Fast Food, Fruit Intakes and Infertility

Fast Food, Fruit Intakes and Infertility
A huge study on over five thousand women who were actively trying to conceive found that a woman’s intake of fruit and fast foods could significantly influence the time it takes to get pregnant.

Dietary information was collected retrospectively when pregnant women presented for their first antenatal appointment at the end of their first trimester and assessed intake of multiple food categories including fruits, green leafy vegetables, fish and fast foods.

A lower intake of fruit and a higher intake of fast food were both linked with infertility and an increased time to conception. Perhaps most shocking was the finding that consuming a very low intake of fruits - think less than 1-3 times per month - was linked with a 29% increased risk of infertility compared to women with a high fruit intake - think at least 3 servings per day.

Similarly, when women’s fast food intakes were compared, consuming a low intake of fast food - think zero to less than twice weekly - was liked with a 41% reduced risk of infertility compared with women who consumed a high intake of fast foods which was measured as four or more times per week.

When choosing a high fruit diet in preparation for pregnancy it is wise to take a peak at the Environmental Working Group’s (EWG) annual ‘Dirty Dozen’ listing of the twelve most pesticide-contaminated fruits and vegetables in the USA and download the app for safe shopping.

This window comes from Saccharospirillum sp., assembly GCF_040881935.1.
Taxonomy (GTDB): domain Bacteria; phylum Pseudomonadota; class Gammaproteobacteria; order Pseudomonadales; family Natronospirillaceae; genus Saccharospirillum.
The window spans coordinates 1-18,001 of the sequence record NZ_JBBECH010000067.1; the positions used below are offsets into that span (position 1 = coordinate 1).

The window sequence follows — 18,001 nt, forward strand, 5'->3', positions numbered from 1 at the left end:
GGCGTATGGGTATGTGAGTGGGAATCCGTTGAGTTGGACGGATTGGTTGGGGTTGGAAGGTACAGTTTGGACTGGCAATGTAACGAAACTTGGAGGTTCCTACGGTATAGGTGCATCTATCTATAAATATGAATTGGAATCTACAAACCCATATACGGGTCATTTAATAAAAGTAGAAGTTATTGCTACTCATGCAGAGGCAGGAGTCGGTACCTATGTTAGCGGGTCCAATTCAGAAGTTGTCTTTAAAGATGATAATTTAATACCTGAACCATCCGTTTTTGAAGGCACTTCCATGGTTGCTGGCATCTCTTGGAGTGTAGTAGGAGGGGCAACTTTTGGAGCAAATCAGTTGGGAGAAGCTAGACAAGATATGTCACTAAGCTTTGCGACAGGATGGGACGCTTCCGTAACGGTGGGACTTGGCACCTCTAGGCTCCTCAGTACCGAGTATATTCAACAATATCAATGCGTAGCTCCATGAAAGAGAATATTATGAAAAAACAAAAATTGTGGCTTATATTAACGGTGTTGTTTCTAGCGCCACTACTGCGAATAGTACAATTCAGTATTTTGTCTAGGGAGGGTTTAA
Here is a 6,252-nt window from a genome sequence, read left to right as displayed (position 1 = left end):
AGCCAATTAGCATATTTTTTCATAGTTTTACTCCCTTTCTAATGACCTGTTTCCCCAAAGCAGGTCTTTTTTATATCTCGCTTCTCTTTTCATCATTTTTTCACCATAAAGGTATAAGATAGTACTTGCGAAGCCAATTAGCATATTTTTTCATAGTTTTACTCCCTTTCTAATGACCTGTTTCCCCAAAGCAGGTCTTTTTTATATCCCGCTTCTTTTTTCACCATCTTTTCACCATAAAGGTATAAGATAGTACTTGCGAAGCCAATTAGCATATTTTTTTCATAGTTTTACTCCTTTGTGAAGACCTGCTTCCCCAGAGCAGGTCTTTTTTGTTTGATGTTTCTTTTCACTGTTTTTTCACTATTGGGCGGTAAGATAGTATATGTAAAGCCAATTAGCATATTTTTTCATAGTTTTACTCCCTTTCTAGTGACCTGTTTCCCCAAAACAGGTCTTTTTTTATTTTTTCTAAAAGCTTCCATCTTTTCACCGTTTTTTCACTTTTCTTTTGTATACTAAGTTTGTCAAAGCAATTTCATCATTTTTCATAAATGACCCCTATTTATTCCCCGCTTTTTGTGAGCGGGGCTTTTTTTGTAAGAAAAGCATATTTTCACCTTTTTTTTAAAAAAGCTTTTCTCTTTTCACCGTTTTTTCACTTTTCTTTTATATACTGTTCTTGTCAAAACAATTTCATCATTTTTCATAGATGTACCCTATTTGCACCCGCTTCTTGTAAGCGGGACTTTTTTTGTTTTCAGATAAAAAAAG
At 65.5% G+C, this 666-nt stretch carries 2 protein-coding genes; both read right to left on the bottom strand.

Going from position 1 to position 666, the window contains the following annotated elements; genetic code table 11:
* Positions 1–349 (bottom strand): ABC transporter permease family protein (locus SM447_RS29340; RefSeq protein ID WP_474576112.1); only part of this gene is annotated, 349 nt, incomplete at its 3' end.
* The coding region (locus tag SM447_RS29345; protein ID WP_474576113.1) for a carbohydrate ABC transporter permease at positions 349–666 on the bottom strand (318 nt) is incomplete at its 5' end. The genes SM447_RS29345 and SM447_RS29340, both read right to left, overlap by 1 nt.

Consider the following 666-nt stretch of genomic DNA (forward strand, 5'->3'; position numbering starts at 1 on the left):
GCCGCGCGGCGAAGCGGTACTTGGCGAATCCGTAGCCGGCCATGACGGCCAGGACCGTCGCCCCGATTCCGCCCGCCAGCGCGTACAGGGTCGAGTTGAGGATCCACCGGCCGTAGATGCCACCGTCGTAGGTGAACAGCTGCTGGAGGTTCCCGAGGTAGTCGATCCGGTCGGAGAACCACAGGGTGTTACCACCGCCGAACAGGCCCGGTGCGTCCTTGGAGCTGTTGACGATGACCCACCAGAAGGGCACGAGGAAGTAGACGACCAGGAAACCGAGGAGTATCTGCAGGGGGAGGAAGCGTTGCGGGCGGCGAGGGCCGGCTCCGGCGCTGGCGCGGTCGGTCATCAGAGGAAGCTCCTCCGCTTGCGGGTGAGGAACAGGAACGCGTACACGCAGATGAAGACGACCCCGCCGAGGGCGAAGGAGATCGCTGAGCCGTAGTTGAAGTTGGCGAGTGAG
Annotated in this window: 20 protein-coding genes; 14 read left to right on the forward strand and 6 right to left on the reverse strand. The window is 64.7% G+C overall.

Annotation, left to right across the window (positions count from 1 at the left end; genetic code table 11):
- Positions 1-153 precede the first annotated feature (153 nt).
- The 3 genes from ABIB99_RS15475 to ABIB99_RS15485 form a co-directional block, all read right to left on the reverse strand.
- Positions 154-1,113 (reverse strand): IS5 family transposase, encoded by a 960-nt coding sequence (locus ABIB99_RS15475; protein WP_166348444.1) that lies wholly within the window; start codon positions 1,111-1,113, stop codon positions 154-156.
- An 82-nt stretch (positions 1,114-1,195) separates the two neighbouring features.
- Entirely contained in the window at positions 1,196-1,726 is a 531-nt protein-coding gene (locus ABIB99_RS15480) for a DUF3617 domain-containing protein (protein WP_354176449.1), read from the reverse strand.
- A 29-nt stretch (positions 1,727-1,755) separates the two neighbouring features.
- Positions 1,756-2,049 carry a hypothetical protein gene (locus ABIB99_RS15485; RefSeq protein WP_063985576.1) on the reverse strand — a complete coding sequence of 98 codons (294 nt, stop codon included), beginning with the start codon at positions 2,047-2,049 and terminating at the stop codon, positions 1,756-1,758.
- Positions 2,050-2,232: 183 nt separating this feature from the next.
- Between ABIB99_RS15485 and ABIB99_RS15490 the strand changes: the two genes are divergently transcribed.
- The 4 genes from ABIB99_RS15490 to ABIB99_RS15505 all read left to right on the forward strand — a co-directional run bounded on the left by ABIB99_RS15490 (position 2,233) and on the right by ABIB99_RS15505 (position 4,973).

The dirty dozen list often contains frequently eaten fruits such as peaches and strawberries so it makes sense to try and buy organic when choosing these fruits. And do remember to check the list annually, it changes with growing practices and is an excellent guide to follow for feeding babies and young children.

The EWG also maintains a list of the cleanest fruits and vegetables which you can guiltlessly purchase as regular produce to keep your grocery bills down.


(1) Hum Reprod. 2018 May 4. doi: 10.1093/humrep/dey079. [Epub ahead of print]
Pre-pregnancy fast food and fruit intake is associated with time to pregnancy. Grieger JA1,2, Grzeskowiak LE1,2, Bianco-Miotto T1,3, Jankovic-Karasoulos T1,2, Moran LJ1,4, Wilson RL1,2, Leemaqz SY1,2, Poston L5, McCowan L6, Kenny LC7, Myers J8, Walker JJ9, Norman RJ1,10, Dekker GA1,2,11, Roberts CT1,2.




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Content copyright © 2018 by Hannah Calef. All rights reserved.
This content was written by Hannah Calef. If you wish to use this content in any manner, you need written permission. Contact Hannah Calef for details.